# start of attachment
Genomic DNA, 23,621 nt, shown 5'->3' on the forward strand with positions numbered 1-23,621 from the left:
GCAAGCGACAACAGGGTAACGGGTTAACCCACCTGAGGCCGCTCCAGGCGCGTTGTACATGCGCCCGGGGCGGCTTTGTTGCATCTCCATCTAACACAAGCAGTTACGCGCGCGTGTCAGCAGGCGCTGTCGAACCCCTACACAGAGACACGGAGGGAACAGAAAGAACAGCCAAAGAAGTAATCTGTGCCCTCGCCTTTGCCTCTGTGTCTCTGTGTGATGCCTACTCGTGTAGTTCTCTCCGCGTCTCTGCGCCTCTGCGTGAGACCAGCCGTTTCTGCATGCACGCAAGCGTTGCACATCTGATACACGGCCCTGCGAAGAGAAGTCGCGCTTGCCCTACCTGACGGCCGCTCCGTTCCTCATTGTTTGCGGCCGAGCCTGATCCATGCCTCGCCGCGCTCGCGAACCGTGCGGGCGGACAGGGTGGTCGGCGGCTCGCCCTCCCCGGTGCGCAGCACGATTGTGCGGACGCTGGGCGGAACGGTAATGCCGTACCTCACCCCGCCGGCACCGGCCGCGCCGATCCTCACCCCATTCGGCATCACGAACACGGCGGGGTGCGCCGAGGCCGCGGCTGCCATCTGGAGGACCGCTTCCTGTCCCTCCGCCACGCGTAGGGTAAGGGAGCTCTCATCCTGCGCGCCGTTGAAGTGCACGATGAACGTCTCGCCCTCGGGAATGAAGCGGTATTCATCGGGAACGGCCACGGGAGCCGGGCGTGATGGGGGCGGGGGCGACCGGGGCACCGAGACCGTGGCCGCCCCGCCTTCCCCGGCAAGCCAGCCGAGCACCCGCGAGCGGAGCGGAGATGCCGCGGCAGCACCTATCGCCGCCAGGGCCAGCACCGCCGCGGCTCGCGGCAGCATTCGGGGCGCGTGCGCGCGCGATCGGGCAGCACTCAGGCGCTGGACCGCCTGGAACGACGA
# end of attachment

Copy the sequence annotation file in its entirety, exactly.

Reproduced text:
Genomic DNA, 23,621 nt, shown 5'->3' on the forward strand with positions numbered 1-23,621 from the left:
GCAAGCGACAACAGGGTAACGGGTTAACCCACCTGAGGCCGCTCCAGGCGCGTTGTACATGCGCCCGGGGCGGCTTTGTTGCATCTCCATCTAACACAAGCAGTTACGCGCGCGTGTCAGCAGGCGCTGTCGAACCCCTACACAGAGACACGGAGGGAACAGAAAGAACAGCCAAAGAAGTAATCTGTGCCCTCGCCTTTGCCTCTGTGTCTCTGTGTGATGCCTACTCGTGTAGTTCTCTCCGCGTCTCTGCGCCTCTGCGTGAGACCAGCCGTTTCTGCATGCACGCAAGCGTTGCACATCTGATACACGGCCCTGCGAAGAGAAGTCGCGCTTGCCCTACCTGACGGCCGCTCCGTTCCTCATTGTTTGCGGCCGAGCCTGATCCATGCCTCGCCGCGCTCGCGAACCGTGCGGGCGGACAGGGTGGTCGGCGGCTCGCCCTCCCCGGTGCGCAGCACGATTGTGCGGACGCTGGGCGGAACGGTAATGCCGTACCTCACCCCGCCGGCACCGGCCGCGCCGATCCTCACCCCATTCGGCATCACGAACACGGCGGGGTGCGCCGAGGCCGCGGCTGCCATCTGGAGGACCGCTTCCTGTCCCTCCGCCACGCGTAGGGTAAGGGAGCTCTCATCCTGCGCGCCGTTGAAGTGCACGATGAACGTCTCGCCCTCGGGAATGAAGCGGTATTCATCGGGAACGGCCACGGGAGCCGGGCGTGATGGGGGCGGGGGCGACCGGGGCACCGAGACCGTGGCCGCCCCGCCTTCCCCGGCAAGCCAGCCGAGCACCCGCGAGCGGAGCGGAGATGCCGCGGCAGCACCTATCGCCGCCAGGGCCAGCACCGCCGCGGCTCGCGGCAGCATTCGGGGCGCGTGCGCGCGCGATCGGGCAGCACTCAGGCGCTGGACCGCCTGGAACGACGA